Local Offices

The SD also maintained local offices in Germany's cities and larger towns. The small offices were known as SD-Unterabschnitte, and the larger offices were referred to as SD-Abschnitte. All SD offices answered to a local commander known as the Inspektor des Sicherheitspolizei und SD who, in turn, was under the dual command of the RSHA and local SS and Police Leaders. Reinhard Heydrich - the first director of RSHA The RSHA, or Reichssicherheitshauptamt (Reich Security Main Office), was a subordinate organization of the SS created by Heinrich Himmler on September 22, 1939, through the merger of the Sicherheitsdienst (SD, or Security Agency), the Gestapo (Secret State Police) and the Kriminalpolizei (Criminal Police). ... Higher SS and Police Leaders were senior Nazi Party officials that commanded large units of the SS during and prior to the Second World War. ...


See also


  Results from FactBites:
 
Security Police [SD] Sicherheitsdienst - German Intelligence Agencies (297 words)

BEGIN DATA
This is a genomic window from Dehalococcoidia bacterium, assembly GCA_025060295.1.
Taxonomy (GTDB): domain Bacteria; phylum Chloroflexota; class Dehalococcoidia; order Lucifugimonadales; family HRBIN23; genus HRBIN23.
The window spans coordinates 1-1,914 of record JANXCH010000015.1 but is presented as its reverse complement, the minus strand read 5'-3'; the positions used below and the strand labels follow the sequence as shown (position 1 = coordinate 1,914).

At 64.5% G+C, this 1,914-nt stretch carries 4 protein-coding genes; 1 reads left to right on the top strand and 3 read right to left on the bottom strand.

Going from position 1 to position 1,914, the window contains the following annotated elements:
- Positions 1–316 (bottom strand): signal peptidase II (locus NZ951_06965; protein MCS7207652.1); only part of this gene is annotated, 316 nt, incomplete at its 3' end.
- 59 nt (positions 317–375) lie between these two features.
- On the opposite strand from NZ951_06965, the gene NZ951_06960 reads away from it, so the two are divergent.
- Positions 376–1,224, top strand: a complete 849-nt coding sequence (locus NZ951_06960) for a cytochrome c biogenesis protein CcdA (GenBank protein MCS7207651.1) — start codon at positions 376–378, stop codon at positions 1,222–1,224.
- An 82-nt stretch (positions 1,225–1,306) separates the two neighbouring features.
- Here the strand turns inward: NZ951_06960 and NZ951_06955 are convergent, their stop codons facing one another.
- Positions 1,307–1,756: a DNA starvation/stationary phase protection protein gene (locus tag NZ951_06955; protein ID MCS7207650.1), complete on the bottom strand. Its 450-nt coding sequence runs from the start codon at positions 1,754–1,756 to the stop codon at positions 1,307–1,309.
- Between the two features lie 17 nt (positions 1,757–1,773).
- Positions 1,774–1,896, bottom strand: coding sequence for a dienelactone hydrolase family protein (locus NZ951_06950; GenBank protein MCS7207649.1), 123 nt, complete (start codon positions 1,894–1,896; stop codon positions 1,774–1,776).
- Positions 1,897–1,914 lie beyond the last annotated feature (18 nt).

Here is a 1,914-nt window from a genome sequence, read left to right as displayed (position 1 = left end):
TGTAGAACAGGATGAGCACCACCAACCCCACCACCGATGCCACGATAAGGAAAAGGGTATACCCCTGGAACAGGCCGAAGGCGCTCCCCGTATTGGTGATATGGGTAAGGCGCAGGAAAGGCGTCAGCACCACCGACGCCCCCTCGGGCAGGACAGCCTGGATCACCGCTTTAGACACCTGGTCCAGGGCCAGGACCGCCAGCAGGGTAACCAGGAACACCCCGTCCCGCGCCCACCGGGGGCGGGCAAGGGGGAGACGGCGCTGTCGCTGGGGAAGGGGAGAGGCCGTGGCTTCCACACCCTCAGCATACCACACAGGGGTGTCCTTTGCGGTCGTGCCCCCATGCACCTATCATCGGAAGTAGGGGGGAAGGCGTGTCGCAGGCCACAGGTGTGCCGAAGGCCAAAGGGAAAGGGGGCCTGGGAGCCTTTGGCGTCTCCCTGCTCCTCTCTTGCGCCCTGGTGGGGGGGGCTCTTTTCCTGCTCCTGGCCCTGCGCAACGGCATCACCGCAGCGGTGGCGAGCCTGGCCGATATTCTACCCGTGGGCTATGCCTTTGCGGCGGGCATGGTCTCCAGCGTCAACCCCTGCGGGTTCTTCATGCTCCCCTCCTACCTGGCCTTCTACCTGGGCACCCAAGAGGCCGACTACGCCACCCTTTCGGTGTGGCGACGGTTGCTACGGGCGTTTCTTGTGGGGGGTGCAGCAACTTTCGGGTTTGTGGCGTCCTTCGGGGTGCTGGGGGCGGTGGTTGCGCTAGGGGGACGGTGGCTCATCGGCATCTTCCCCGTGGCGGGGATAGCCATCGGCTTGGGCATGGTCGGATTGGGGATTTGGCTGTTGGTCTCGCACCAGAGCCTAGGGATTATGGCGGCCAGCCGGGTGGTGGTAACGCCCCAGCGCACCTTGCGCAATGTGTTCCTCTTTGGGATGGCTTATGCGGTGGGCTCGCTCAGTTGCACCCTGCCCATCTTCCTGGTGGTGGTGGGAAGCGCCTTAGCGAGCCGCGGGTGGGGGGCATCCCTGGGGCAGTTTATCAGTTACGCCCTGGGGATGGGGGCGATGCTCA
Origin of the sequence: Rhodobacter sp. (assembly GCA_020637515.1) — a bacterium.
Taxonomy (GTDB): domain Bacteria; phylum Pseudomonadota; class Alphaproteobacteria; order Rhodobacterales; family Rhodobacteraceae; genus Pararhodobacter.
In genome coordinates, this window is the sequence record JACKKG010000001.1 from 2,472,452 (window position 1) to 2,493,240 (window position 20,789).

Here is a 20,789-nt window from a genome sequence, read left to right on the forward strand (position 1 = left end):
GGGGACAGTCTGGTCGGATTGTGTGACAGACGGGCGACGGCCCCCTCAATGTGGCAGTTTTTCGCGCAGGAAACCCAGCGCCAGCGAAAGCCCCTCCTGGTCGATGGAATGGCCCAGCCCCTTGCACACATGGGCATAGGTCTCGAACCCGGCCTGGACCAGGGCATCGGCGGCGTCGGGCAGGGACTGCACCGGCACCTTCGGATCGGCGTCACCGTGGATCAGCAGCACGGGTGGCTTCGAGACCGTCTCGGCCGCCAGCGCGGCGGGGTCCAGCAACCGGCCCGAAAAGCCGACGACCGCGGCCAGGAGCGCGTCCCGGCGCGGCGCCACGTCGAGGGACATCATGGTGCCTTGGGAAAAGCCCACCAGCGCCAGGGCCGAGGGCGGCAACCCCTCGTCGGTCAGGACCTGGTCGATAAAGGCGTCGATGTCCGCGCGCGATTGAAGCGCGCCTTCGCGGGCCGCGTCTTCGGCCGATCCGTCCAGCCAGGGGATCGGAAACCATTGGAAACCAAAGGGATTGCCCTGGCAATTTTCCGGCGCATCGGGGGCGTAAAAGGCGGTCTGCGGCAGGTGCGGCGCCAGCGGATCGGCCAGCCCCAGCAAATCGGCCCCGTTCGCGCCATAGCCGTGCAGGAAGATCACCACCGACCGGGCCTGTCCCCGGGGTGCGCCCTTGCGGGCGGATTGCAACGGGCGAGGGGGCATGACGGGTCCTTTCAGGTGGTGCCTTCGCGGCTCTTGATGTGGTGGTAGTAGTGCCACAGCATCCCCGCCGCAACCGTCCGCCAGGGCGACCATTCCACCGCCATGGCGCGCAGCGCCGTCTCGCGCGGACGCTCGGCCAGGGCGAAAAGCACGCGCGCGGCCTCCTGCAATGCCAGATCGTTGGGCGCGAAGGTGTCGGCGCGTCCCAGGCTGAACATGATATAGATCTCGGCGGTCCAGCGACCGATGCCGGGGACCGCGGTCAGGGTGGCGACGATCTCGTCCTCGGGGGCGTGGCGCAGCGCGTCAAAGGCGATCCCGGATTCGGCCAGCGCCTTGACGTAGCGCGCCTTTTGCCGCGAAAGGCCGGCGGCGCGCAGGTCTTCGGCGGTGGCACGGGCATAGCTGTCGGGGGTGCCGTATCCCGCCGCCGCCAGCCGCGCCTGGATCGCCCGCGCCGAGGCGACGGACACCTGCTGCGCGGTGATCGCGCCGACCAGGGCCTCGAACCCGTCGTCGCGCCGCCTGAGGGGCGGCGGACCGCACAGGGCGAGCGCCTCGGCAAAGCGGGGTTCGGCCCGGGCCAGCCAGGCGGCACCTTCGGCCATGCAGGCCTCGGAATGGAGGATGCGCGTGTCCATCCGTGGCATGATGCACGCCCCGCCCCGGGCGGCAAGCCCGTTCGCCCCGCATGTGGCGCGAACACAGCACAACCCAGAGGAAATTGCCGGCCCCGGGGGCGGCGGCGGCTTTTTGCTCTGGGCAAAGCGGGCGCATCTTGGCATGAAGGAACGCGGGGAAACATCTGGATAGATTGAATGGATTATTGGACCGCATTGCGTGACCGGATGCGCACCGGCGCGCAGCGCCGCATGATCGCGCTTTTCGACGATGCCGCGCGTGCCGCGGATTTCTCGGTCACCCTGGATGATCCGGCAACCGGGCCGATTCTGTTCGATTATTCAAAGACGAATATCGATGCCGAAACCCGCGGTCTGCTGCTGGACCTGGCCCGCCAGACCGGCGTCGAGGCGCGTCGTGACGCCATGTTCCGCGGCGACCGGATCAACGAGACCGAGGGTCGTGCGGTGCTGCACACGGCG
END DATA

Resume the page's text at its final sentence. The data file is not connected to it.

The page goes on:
Security Police [SD] Sicherheitsdienst - German Intelligence Agencies
Behind the scenes, operating secretly, the SD, through its vast network of informants, spied upon the German people in their daily lives, on the streets, in the shops, and even within the sanctity of the churches.
The Geheime Staatspolizei (Gestapo) & Sicherheitsdienst Nazi Conspiracy & Aggression Volume II, Chapter XV - Criminality of Groups and Organizations [The International Military Tribunal, Nurnberg, 1946 - The Nizkor Project ]
Sicherheitsdienst (SD) des Reichsführers SS (991 words)
Sicherheitsdienst (SD) des Reichsführers SS Von Joachim Lerchenmueller Ph.D. Der SD wurde 1931 auf Initiative Heinrich Himmlers (1900-1945) als Nachrichtendienst der SS gegründet.
Der ursprünglich "Ic-Dienst" genannte SD mit Sitz in München erhielt die Aufgabe, den politischen Gegner, aber auch die eigenen Parteimitglieder politisch zu überwachen und der Parteiführung zu berichten.
Diese mobilen Einheiten rekrutierten sich vor allem aus Angehörigen des Sicherheitsdienstes (während des Weltkrieges auch der Ordnungspolizei und der Waffen-SS) und hatten die Aufgabe, (angebliche) weltanschauliche und politische Gegner aufzuspüren und zu eliminieren sowie gegnerisches Schrift-, Archiv- und Kulturgut sicherzustellen.
  More results at FactBites »